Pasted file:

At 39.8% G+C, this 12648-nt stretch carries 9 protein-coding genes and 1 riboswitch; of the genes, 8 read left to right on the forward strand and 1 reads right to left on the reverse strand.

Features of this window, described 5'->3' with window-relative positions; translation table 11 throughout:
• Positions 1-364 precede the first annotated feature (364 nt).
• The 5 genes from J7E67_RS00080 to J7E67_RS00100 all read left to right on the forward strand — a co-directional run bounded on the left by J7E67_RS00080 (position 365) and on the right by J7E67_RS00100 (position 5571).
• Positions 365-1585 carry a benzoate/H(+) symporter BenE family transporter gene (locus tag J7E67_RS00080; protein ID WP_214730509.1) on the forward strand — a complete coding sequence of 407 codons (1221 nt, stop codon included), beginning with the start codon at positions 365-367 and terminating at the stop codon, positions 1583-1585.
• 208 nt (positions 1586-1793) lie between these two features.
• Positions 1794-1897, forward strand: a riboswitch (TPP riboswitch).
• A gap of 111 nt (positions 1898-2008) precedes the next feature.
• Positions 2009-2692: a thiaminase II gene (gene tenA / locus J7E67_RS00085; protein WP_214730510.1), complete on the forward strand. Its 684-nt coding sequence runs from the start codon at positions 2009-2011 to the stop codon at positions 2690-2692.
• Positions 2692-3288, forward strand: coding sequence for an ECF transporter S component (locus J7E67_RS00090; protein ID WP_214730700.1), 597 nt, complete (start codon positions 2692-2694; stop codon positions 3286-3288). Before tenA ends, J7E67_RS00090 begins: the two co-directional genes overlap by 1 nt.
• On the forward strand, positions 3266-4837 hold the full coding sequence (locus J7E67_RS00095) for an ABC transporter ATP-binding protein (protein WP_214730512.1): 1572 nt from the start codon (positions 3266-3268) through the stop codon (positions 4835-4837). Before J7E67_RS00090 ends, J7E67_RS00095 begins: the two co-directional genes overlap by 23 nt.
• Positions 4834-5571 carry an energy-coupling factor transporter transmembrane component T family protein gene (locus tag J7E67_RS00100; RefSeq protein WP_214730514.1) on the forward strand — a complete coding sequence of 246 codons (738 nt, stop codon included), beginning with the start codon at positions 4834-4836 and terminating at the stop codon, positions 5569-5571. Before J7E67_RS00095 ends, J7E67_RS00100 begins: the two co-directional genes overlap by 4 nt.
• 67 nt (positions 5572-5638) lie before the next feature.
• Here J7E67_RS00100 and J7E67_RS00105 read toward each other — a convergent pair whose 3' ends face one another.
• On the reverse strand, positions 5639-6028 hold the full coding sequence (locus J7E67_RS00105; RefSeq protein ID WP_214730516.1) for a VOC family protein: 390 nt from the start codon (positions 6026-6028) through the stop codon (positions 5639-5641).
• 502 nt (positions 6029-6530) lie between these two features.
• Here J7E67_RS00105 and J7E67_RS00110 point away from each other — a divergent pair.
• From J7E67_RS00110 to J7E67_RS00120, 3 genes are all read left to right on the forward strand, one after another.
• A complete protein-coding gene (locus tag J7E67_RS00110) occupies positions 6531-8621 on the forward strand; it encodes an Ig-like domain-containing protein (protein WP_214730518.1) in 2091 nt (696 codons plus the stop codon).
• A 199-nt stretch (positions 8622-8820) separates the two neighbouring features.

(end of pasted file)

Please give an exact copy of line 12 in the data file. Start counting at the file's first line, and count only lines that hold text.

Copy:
• Positions 4834-5571 carry an energy-coupling factor transporter transmembrane component T family protein gene (locus tag J7E67_RS00100; RefSeq protein WP_214730514.1) on the forward strand — a complete coding sequence of 246 codons (738 nt, stop codon included), beginning with the start codon at positions 4834-4836 and terminating at the stop codon, positions 5569-5571. Before J7E67_RS00095 ends, J7E67_RS00100 begins: the two co-directional genes overlap by 4 nt.